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Everything posted by d_day

  1. It was on a chunk of sandstone that was full of piddock shells, and also had some tube worm remains. No idea where it came from. It was in the yard of the house we moved into when I was a tiny child.
  2. I don’t know what this is, exactly, but I know that it’s from some sort of sea creature. I’ve found stones coated in the same stuff.
  3. Looks like olivine basalt to me, but virtually impossible to tell from photos.
  4. Oh, you KNOW them? Well that changes everything! okay, let me turn off the sarcasm and get serious for a minute. I just have one simple question. Are they collecting these from public lands, or private property?
  5. I’ve got one dresser right now that looks like this. I’m at work right now but I’ll take a picture or two when I get home.
  6. The listed price is close to $2 per gram.
  7. Despite the seller’s insistence otherwise, there is nothing special about these agates. They are so common in fact, that they can be purchased for $1 per pound at Quartsite every year. None of this $2 a gram garbage.
  8. Because the more keywords one uses, the more interest and possibly higher prices they get?
  9. I’m pretty sure the person (s) posting these don’t actually think these are meteorites. I’d guess they are just saying they resemble meteorites, even though they don’t really.
  10. I had only seen three of them. I posted two pics from each of the listings. I just found the fourth and here are two pics from that one.
  11. I went and hunted down the page. I think it’s the lighting that makes it look the way it does. There are a couple of pics that aren’t back lit and they look like a fairly typical water worn agate. In fact it looks like agates found in Montana. Nothing unusual in that stone.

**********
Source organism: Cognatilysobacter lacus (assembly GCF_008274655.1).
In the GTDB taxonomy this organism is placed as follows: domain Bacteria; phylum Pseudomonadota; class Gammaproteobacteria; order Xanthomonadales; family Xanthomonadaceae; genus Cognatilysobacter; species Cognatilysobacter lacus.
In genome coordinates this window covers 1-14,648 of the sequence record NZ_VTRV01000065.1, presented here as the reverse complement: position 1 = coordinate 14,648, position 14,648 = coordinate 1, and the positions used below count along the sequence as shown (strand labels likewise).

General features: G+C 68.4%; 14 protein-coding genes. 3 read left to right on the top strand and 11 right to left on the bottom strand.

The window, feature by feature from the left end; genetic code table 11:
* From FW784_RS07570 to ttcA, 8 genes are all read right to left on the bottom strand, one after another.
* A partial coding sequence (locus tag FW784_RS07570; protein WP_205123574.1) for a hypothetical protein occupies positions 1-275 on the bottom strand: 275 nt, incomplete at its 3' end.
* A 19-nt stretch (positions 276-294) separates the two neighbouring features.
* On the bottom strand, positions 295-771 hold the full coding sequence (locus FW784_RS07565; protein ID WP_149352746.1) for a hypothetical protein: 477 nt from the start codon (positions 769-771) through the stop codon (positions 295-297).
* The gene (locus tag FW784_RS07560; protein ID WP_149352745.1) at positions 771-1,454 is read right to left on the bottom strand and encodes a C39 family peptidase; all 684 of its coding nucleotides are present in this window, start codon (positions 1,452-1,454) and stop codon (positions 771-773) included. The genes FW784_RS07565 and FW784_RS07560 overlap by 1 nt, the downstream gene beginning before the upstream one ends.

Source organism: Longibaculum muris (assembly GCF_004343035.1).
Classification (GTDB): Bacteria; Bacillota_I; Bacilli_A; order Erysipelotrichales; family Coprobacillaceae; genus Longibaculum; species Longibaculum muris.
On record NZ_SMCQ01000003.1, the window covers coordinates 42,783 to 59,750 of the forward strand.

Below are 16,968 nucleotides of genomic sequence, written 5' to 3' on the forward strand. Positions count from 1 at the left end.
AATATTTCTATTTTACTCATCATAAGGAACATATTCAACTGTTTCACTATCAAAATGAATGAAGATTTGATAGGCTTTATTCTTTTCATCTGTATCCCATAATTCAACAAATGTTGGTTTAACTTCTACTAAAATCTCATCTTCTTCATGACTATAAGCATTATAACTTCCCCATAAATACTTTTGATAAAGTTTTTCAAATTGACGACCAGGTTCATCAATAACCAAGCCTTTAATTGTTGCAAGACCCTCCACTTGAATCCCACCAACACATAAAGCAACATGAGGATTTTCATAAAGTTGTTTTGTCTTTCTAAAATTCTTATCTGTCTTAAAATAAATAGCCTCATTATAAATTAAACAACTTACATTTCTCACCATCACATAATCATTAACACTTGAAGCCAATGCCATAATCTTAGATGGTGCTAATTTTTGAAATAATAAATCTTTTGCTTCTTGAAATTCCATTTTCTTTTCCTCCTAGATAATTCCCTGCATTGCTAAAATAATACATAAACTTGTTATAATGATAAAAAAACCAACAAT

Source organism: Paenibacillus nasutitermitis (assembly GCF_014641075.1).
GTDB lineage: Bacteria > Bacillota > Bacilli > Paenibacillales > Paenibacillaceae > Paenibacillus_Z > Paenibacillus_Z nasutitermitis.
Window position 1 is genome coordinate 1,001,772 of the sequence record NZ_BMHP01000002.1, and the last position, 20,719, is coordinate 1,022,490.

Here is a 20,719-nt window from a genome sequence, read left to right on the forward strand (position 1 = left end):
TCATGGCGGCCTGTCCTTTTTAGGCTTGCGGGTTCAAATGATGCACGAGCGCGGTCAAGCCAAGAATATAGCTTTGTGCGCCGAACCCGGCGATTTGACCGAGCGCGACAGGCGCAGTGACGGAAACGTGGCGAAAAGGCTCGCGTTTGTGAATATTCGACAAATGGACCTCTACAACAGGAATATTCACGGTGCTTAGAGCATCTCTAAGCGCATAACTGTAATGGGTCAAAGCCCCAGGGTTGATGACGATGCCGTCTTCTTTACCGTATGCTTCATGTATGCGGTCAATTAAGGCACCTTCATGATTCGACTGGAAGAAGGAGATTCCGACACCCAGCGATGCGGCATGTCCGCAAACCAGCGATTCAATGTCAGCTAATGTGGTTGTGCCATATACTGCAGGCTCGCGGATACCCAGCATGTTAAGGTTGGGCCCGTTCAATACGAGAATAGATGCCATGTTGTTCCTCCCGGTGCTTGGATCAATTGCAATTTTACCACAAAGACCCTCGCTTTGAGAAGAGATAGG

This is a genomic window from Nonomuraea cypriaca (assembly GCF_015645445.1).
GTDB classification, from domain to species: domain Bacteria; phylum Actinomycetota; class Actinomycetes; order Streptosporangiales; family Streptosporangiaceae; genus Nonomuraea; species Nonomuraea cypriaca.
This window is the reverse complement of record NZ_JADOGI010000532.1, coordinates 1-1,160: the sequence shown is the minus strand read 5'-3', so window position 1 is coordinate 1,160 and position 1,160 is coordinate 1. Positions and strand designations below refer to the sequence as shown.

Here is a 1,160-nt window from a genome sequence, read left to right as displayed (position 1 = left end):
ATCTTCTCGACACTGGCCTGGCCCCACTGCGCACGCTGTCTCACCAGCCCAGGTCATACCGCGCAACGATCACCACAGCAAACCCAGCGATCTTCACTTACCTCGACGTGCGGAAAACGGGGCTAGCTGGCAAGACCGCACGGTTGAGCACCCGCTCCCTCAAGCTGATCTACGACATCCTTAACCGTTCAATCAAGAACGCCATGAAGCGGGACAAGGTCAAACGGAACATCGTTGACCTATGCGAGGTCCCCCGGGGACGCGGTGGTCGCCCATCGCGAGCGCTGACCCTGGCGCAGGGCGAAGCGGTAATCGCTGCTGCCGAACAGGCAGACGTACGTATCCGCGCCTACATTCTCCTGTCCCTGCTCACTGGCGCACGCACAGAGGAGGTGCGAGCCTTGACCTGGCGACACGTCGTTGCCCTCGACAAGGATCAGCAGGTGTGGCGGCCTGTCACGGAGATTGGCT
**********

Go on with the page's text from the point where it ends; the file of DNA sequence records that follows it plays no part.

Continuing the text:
12. I wasn’t suggesting it was jasper. It just looks a lot like jasper I’ve collected from a place called lavic siding. The pic you posted of the very large boulder makes me think you’re on the right track with sedimentary. It sure looks like some sort of conglomerate cemented together by iron bearing sands.
  13. It looks incredibly similar to a jasper we have in California. Can’t say what you’ve got there though.
  14. Had to snap a picture of this. Enjoy.
  15. Can’t tell species, but they all look similar.
  16. Looks like a piece of a sand dollar.
  17. Certainly looks like fossils. I’d say either coral or crinoid pieces. I’m no fossil expert though, so I could be wrong.
  18. Alright Bob, I’ve got another one. Its clearly a pallasite. It’s got a paper thin fusion crust over metallic iron, except for where the elements have gotten to it. I’ve never seen a pallasite with ruby before though, so this must be new. And it’s definitely way too heavy to have been put there by a man.
  19. Shoot. You’re right. So here, I found a meteorite of my very own! It must have been part of the same fall because it looks nearly identical! It’s got giant clasts, impact fractures, fusion crust, and every few hundred feet it’s got three foot wide giant iron clasts! And look how big it is! It stretches for hundreds of feet in multiple directions! I’m going to be a gazillionaire!
  20. I’m not at all afraid that it’s a meteorite, I just know it’s not because I can clearly see what it is.
  21. Okay, here we go. This is one of your pictures. I’ve circled a few things. Circled in red are what I assume you are calling ”glypts.” These are not regmaglypts, but rather impressions of rock or slag used a underlayment beneath pavement. Circled in blue are what I assume you are calling “giant clasts.” These are not clasts, but are bits of rock and slag from the underlayment. This was very clearly the underside of the pavement. The opposite side of your piece is very smooth and uniform, which is exactly what you would expect to see in a piece of pavement. The bits of rock you see on th
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